Emmanuel Mervilus, now 29-years old, no longer takes his freedom for granted.
On the fateful night in October 2006, he said he was waiting in line at the Dunkin’ Donuts on Broad Street, near the downtown Elizabeth train station, waiting to buy an apple juice. At his trial in February 2008, the Union County Prosecutor’s Office argued that he was even closer to the train station, where he and his two accomplices were assaulting a 26-year old man, slashing him with a knife, and robbing him of his backpack.
Mervilus maintained his innocence, and asked to take a polygraph examination – according to prosecutors, he failed it. They then used that evidence during his jury trial to convict him ofarmed robbery and aggravated assault. He was sentenced to 11 years. (His alleged accomplice was tried and convicted on a theft charge and sentenced to 4 years. The third man was never found.)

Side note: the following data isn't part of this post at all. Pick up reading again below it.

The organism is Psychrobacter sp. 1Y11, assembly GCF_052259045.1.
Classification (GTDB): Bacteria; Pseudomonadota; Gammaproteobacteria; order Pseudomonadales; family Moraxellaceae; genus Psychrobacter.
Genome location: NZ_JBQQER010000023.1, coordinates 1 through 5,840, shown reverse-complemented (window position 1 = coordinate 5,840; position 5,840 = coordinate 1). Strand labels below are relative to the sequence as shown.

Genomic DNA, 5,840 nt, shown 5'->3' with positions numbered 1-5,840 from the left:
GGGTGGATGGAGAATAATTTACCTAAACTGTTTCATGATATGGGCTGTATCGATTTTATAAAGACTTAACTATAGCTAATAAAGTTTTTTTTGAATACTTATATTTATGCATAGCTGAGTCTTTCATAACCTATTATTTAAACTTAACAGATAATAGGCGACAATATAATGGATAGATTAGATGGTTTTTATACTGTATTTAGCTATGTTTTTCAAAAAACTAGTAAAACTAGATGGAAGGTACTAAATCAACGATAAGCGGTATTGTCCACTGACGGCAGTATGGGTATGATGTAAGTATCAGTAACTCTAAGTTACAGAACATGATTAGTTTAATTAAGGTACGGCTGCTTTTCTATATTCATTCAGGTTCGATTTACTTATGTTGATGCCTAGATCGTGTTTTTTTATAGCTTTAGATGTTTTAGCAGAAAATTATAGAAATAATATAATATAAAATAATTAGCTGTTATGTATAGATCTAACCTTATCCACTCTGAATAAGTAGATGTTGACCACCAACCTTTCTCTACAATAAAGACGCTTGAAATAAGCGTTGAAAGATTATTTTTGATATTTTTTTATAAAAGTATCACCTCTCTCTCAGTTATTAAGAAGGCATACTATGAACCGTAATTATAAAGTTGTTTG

Inside the Youth Correctional Facility and the South Woods State Prison, Mervilus said he traded punches for respect, all the while fighting to clear his name. On the outside, his mother was losing a battle with cancer, with the stress of his prosecution and incarceration speeding her death.
Two years ago, the New Jersey Appellate Division overturned his conviction and sent his matter back to the Trial Division for a new trial, finding that the “polygraph expert” gave improper testimony before the jury. In January 2013, it took a jury 40 minutes to acquit Mervilus of all charges.
Among other things, there were serious inconsistencies in the alleged victim’s testimony. Notably, when asked to identify his attacker in the courtroom, he couldn’t – he pointed to someone else. Mervilus’ lawyer called it “ironclad reasonable doubt.”
Mervilus is more frustrated than angry, but says that he “believes in the justice system now.”
For more information, see the Star Ledger article entitled, “Wrongly convicted, Elizabeth man spent 3 years in prison.”